Empowering youth in Kenya:  Why engaging youth is vital when combatting violence

Kenya has a challenge with youth violence. If the youth is included in the discussions about peace and security this challenge can be turned into an opportunity, says Joseph Omondi, Executive Director of DIGNITY’s partner MIDRIFT HURINET in Kenya
Joseph Omondi, Partner from Kenya in black, white and orange strokes
Joseph Omondi, Executive Director of MIDRIFT HURINET
Joseph Omondi, what are the largest challenges you see for MIDRIFT in 2024?

»This feeling of marginalization among the young people is further compounded by economic, social, and political marginalization, where the youth feel left out in making decisions that directly affect them. This problem is more acute in the major cities in Kenya such as Nairobi, Mombasa, Kisumu and Nakuru«.

Why is that?

»A part of the reason is that the growth of these cities has not provided enough employment and livelihood opportunities to match the youth bulge. This urban development has also brought with it the growth of informal settlements, that are faced with inadequate provision of essential services like education, healthcare, water, and sanitation, resulting in an increase in urban crime and violence.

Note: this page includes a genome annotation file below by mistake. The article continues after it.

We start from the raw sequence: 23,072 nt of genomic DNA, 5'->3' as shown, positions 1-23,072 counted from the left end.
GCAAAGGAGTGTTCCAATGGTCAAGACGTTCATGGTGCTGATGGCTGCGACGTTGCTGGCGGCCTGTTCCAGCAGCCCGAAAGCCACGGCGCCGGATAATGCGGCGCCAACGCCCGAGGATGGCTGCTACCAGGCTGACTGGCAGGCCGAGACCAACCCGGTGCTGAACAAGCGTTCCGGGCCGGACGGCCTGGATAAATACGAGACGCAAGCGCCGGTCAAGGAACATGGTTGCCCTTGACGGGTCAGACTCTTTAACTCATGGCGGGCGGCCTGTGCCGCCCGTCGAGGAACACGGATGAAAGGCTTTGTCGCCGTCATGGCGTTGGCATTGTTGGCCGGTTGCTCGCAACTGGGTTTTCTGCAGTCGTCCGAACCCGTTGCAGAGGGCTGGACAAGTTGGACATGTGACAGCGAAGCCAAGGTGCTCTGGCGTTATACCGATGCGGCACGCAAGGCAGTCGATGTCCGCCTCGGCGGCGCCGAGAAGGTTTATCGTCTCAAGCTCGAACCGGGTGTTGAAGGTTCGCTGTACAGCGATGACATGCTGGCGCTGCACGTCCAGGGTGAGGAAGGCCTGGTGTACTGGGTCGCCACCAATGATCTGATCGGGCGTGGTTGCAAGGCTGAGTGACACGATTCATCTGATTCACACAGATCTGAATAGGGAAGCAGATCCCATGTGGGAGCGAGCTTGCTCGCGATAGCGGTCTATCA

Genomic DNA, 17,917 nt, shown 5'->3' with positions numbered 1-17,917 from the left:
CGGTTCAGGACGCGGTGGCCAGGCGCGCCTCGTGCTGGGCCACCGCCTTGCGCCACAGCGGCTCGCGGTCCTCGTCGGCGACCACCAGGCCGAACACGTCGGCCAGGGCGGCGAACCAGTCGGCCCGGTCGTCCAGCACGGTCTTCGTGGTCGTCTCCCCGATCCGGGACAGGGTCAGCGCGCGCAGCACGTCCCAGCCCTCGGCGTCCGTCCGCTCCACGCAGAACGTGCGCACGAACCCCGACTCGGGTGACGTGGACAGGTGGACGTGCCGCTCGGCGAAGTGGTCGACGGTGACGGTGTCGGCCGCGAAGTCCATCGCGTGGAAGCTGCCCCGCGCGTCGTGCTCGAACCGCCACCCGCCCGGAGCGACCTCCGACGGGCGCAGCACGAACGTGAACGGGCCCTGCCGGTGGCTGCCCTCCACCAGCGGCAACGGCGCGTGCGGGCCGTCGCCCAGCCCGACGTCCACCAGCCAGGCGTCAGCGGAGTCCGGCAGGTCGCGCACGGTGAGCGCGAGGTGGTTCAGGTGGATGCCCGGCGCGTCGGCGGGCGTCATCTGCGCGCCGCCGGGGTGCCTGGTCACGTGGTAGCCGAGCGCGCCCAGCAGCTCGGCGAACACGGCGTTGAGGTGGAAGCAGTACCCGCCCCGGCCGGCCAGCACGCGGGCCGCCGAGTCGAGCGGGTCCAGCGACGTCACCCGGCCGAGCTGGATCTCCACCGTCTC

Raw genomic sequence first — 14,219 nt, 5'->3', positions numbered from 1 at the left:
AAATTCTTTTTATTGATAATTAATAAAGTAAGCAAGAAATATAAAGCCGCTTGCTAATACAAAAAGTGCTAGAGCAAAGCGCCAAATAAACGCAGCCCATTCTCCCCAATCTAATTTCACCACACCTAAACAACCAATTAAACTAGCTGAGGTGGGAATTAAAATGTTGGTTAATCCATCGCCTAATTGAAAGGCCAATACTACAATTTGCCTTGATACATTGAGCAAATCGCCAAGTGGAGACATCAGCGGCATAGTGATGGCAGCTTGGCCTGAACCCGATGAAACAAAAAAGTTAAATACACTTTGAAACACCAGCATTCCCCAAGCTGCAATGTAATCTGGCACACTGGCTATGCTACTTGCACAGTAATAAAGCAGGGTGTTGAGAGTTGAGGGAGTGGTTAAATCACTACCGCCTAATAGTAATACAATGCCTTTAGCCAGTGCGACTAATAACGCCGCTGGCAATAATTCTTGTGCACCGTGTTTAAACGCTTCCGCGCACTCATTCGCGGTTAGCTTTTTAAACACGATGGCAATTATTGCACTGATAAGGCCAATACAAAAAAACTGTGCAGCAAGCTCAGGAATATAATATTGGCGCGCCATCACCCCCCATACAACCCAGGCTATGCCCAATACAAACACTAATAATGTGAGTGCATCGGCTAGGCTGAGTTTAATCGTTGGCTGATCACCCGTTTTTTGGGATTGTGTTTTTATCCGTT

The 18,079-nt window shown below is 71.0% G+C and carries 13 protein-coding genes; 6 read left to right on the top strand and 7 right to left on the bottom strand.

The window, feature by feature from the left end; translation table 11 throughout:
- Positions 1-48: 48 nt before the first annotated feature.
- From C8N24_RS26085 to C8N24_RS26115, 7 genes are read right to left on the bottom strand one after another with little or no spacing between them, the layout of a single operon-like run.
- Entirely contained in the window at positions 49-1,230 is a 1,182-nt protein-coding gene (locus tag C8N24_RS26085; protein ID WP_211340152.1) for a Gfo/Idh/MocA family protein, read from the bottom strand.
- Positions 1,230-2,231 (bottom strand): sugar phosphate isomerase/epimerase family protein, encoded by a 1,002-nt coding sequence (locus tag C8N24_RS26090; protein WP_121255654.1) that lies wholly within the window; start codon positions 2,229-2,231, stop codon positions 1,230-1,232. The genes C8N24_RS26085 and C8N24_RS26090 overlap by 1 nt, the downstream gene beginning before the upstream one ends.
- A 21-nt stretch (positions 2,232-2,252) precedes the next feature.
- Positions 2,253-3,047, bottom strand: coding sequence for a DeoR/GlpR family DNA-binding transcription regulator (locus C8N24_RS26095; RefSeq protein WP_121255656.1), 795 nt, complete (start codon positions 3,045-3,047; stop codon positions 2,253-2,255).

This includes sexual and gender-based violence, proliferation of organized criminal gangs, radicalization and recruitment into extremist groups, drug abuse and increase in mental health challenges.  These challenges have been compounded by the current high cost of living that has disproportionately affected households, including youth, in the informal settlements. Informal settlements in the three cities have also been cited as being the most politically volatile«

Can you elaborate?

»The vulnerable youth are being used by politicians to incite the public, create fear, and participate in political violence, especially during political campaigns to settle political scores. This was evident during July 2023 when the opposition, Azimio La Umoja Kenya One Alliance, called for weekly demonstrations against the government. Scores of youths in the informal settlements of Kibera in Nairobi, Nakuru Town West in Nakuru and Kondele in Kisumu participated in the demonstrations and destruction of property. This is an indicator of a population that is highly vulnerable, and a small political trigger influences their negative actions. Their vulnerability to this manipulation can be attributed to high levels of poverty, unemployment, and high cost of living«.

What are you doing to address these challenges?

»In 2024, we are planning to continue and scale up our work, that help create informed and engaged communities, that can contribute to building safe, secure, and peaceful communities. We are doing that by creating a pool of youthful peace and security champions and increasing communities’ resilience against gang violence, gender-based violence, and other forms of violence including politically instigated violence and intercommunal conflicts«.

What gives you hope?

»What gives me hope is that MIDRIFT HURINET has encountered remarkable political will from key duty bearers in the implementation of our projects in addition to a committed, dedicated and passionate staff, developed leaders and capacity -built communities ready to engage and scale up best practices«.

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